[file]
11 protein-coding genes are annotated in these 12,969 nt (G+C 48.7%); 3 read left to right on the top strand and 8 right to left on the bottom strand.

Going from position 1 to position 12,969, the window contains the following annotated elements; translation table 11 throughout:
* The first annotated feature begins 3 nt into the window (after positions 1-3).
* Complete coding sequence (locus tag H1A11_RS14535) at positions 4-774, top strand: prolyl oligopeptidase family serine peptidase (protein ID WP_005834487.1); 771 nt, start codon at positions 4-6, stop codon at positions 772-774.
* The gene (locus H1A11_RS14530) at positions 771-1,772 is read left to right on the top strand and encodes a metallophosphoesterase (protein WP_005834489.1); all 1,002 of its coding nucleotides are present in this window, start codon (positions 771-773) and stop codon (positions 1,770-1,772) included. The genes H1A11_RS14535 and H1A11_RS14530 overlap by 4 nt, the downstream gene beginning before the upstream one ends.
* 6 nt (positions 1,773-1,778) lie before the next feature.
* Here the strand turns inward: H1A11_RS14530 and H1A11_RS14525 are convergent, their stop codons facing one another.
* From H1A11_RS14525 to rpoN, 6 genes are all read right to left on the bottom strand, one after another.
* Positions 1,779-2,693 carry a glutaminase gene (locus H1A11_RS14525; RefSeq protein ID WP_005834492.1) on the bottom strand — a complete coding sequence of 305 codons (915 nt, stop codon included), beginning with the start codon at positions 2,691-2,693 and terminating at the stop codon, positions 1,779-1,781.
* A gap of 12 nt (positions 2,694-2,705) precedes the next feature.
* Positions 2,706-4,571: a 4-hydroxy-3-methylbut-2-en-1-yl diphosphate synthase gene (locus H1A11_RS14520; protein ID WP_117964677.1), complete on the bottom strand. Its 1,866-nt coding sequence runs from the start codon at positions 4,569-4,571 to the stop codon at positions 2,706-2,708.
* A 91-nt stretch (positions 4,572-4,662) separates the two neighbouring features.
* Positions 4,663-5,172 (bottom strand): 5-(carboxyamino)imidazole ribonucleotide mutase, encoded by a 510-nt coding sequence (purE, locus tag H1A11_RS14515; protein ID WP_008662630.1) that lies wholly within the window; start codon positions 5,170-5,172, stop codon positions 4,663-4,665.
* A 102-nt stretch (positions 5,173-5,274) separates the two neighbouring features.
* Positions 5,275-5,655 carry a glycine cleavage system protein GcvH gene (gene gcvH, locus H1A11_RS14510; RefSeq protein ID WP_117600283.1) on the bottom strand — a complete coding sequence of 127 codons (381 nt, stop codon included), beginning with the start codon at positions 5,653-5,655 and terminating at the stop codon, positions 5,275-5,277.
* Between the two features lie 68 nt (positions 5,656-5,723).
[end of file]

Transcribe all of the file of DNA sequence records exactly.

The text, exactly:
11 protein-coding genes are annotated in these 12,969 nt (G+C 48.7%); 3 read left to right on the top strand and 8 right to left on the bottom strand.

Going from position 1 to position 12,969, the window contains the following annotated elements; translation table 11 throughout:
* The first annotated feature begins 3 nt into the window (after positions 1-3).
* Complete coding sequence (locus tag H1A11_RS14535) at positions 4-774, top strand: prolyl oligopeptidase family serine peptidase (protein ID WP_005834487.1); 771 nt, start codon at positions 4-6, stop codon at positions 772-774.
* The gene (locus H1A11_RS14530) at positions 771-1,772 is read left to right on the top strand and encodes a metallophosphoesterase (protein WP_005834489.1); all 1,002 of its coding nucleotides are present in this window, start codon (positions 771-773) and stop codon (positions 1,770-1,772) included. The genes H1A11_RS14535 and H1A11_RS14530 overlap by 4 nt, the downstream gene beginning before the upstream one ends.
* 6 nt (positions 1,773-1,778) lie before the next feature.
* Here the strand turns inward: H1A11_RS14530 and H1A11_RS14525 are convergent, their stop codons facing one another.
* From H1A11_RS14525 to rpoN, 6 genes are all read right to left on the bottom strand, one after another.
* Positions 1,779-2,693 carry a glutaminase gene (locus H1A11_RS14525; RefSeq protein ID WP_005834492.1) on the bottom strand — a complete coding sequence of 305 codons (915 nt, stop codon included), beginning with the start codon at positions 2,691-2,693 and terminating at the stop codon, positions 1,779-1,781.
* A gap of 12 nt (positions 2,694-2,705) precedes the next feature.
* Positions 2,706-4,571: a 4-hydroxy-3-methylbut-2-en-1-yl diphosphate synthase gene (locus H1A11_RS14520; protein ID WP_117964677.1), complete on the bottom strand. Its 1,866-nt coding sequence runs from the start codon at positions 4,569-4,571 to the stop codon at positions 2,706-2,708.
* A 91-nt stretch (positions 4,572-4,662) separates the two neighbouring features.
* Positions 4,663-5,172 (bottom strand): 5-(carboxyamino)imidazole ribonucleotide mutase, encoded by a 510-nt coding sequence (purE, locus tag H1A11_RS14515; protein ID WP_008662630.1) that lies wholly within the window; start codon positions 5,170-5,172, stop codon positions 4,663-4,665.
* A 102-nt stretch (positions 5,173-5,274) separates the two neighbouring features.
* Positions 5,275-5,655 carry a glycine cleavage system protein GcvH gene (gene gcvH, locus H1A11_RS14510; RefSeq protein ID WP_117600283.1) on the bottom strand — a complete coding sequence of 127 codons (381 nt, stop codon included), beginning with the start codon at positions 5,653-5,655 and terminating at the stop codon, positions 5,275-5,277.
* Between the two features lie 68 nt (positions 5,656-5,723).